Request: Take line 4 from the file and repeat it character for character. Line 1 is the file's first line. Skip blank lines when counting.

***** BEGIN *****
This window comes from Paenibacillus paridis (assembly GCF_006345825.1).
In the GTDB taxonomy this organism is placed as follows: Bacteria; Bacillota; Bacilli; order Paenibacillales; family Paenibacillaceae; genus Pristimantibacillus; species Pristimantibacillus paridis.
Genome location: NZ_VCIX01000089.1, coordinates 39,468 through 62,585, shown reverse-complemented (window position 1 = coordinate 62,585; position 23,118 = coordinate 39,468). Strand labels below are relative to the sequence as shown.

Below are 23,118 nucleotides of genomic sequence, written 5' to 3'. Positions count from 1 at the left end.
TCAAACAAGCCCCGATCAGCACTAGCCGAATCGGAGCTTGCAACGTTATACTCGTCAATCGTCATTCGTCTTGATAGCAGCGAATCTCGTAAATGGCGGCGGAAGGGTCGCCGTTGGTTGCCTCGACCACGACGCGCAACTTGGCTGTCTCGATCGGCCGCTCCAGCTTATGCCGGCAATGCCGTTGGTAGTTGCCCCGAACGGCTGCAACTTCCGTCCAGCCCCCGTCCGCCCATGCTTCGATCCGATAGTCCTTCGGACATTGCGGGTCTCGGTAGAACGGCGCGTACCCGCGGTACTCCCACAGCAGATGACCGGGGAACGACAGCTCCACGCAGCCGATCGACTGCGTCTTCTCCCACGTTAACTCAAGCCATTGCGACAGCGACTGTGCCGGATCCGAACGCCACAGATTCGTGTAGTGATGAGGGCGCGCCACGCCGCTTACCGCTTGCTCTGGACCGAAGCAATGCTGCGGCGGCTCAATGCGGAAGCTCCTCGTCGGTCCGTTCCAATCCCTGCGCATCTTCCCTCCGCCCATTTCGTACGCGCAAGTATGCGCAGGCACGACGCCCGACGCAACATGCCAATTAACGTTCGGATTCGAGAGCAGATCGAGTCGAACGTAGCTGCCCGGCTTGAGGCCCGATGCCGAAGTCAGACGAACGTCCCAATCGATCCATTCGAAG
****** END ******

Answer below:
Below are 23,118 nucleotides of genomic sequence, written 5' to 3'. Positions count from 1 at the left end.